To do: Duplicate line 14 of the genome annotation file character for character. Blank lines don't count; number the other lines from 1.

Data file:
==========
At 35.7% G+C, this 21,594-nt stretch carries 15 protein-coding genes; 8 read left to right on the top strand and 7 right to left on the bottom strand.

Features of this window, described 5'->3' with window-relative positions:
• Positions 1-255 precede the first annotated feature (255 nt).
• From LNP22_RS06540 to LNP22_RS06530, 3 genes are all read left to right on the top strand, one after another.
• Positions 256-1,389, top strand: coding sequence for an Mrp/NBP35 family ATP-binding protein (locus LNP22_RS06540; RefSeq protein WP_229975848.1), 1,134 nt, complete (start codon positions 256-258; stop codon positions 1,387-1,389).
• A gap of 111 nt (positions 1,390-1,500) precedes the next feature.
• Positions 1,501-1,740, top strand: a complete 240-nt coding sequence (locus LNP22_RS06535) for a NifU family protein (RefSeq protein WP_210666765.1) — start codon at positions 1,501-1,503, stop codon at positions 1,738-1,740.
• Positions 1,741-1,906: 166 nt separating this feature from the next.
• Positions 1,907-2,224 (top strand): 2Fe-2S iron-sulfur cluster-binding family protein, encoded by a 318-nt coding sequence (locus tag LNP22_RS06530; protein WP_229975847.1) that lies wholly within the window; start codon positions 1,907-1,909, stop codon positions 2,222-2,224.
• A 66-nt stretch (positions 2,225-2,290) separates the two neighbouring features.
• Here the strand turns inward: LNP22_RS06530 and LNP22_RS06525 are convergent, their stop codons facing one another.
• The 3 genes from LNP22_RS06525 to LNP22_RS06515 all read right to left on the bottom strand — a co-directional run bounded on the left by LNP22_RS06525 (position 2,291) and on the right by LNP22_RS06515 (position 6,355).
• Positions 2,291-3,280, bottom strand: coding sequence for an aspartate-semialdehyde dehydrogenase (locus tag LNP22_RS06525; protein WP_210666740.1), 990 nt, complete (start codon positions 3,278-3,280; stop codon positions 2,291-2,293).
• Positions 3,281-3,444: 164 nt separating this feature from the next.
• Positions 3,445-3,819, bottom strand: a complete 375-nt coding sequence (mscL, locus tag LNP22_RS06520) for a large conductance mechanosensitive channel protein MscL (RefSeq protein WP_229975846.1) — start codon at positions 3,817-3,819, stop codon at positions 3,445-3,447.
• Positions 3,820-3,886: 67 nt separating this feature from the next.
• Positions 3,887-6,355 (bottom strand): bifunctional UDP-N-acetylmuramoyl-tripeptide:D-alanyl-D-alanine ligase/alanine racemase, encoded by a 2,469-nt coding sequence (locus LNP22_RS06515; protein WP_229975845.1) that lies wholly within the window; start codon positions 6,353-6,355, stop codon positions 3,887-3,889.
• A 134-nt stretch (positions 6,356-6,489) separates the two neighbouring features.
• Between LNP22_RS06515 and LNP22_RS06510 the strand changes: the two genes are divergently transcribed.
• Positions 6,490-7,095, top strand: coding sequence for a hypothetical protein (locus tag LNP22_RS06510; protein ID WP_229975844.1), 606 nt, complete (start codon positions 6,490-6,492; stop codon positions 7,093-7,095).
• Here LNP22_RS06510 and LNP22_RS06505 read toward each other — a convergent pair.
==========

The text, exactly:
• Positions 3,281-3,444: 164 nt separating this feature from the next.